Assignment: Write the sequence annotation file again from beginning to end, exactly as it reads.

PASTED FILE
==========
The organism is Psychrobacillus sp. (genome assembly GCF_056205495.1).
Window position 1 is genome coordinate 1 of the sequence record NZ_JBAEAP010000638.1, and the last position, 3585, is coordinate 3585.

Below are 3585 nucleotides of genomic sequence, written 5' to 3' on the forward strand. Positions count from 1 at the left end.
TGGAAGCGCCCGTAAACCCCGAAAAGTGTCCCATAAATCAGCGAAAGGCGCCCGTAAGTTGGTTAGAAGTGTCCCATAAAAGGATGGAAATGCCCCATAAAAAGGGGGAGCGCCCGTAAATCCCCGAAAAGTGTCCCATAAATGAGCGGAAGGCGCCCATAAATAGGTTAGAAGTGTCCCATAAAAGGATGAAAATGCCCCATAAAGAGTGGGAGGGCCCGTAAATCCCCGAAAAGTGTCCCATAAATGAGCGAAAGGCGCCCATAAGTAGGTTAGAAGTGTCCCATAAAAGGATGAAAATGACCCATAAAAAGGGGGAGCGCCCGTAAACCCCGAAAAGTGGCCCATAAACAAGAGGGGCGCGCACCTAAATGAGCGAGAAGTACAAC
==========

The organism is Psychrobacillus sp. (genome assembly GCF_056205495.1).
Window position 1 is genome coordinate 1 of the sequence record NZ_JBAEAP010000638.1, and the last position, 3585, is coordinate 3585.

Below are 3585 nucleotides of genomic sequence, written 5' to 3' on the forward strand. Positions count from 1 at the left end.
TGGAAGCGCCCGTAAACCCCGAAAAGTGTCCCATAAATCAGCGAAAGGCGCCCGTAAGTTGGTTAGAAGTGTCCCATAAAAGGATGGAAATGCCCCATAAAAAGGGGGAGCGCCCGTAAATCCCCGAAAAGTGTCCCATAAATGAGCGGAAGGCGCCCATAAATAGGTTAGAAGTGTCCCATAAAAGGATGAAAATGCCCCATAAAGAGTGGGAGGGCCCGTAAATCCCCGAAAAGTGTCCCATAAATGAGCGAAAGGCGCCCATAAGTAGGTTAGAAGTGTCCCATAAAAGGATGAAAATGACCCATAAAAAGGGGGAGCGCCCGTAAACCCCGAAAAGTGGCCCATAAACAAGAGGGGCGCGCACCTAAATGAGCGAGAAGTACAAC